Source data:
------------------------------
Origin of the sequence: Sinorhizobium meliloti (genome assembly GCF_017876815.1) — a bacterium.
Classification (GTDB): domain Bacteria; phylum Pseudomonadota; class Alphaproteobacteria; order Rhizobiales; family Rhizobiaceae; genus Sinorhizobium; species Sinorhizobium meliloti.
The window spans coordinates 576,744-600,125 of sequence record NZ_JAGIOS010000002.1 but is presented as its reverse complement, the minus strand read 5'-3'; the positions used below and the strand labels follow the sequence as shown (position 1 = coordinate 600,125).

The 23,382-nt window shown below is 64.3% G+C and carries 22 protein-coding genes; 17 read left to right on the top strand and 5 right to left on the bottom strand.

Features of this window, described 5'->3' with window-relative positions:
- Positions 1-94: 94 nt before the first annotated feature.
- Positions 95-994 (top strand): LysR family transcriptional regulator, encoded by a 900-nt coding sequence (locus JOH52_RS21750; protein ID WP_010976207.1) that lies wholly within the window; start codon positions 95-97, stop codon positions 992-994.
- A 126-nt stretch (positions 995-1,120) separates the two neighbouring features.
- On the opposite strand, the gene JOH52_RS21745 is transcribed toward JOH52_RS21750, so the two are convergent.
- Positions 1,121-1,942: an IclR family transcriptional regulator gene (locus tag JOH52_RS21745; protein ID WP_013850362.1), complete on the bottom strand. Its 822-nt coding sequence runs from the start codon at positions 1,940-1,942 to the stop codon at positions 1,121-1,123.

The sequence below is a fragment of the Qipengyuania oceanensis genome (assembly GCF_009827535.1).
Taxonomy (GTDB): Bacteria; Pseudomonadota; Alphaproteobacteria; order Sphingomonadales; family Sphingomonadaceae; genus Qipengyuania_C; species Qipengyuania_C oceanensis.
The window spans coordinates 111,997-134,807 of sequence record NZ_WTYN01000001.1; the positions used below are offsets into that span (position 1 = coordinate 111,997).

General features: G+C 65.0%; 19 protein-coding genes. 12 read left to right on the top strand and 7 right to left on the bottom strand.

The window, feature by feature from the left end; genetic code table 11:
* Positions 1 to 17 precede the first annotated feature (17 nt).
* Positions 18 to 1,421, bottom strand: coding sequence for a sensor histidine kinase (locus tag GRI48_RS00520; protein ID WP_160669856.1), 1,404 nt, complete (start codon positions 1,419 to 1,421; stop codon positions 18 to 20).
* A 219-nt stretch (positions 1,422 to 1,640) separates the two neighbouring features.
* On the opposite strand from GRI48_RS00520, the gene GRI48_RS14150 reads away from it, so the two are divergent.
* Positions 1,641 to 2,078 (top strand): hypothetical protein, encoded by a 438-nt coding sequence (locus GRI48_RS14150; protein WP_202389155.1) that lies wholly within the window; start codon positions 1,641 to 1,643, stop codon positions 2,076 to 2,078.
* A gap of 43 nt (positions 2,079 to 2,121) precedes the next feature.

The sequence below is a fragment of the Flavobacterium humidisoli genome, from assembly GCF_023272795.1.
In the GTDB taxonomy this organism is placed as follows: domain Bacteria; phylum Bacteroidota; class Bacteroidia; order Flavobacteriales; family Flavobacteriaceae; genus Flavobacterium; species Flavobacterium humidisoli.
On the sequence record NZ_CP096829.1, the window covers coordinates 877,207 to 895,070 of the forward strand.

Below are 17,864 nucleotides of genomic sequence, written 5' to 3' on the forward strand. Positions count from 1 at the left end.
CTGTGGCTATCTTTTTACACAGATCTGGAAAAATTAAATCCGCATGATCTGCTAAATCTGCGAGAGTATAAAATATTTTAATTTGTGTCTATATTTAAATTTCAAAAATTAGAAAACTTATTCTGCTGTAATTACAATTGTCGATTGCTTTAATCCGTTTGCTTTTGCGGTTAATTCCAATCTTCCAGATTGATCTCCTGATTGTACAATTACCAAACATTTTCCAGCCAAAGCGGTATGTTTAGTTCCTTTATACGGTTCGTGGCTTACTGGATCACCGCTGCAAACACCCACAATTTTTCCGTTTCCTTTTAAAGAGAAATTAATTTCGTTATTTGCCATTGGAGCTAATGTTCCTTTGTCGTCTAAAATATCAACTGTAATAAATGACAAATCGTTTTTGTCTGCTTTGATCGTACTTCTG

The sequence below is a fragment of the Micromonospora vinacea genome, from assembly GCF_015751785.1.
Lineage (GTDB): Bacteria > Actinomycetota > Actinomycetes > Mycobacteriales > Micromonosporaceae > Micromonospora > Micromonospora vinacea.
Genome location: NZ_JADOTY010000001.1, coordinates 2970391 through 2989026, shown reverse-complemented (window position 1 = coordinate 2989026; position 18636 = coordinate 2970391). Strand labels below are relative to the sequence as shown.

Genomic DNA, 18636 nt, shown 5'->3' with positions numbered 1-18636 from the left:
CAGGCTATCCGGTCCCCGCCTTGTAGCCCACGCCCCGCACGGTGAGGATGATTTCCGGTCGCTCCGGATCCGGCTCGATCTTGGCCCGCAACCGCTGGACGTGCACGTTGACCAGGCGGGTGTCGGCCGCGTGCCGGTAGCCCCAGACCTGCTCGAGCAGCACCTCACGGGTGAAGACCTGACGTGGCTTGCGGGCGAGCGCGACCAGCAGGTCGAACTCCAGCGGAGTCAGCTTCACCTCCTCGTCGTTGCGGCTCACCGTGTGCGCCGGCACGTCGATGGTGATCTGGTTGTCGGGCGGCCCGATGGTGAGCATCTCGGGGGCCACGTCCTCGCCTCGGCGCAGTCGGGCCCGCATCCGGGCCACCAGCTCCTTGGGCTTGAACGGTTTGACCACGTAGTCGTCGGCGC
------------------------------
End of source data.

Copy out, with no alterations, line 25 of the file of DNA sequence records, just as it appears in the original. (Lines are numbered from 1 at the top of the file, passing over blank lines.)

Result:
Below are 17,864 nucleotides of genomic sequence, written 5' to 3' on the forward strand. Positions count from 1 at the left end.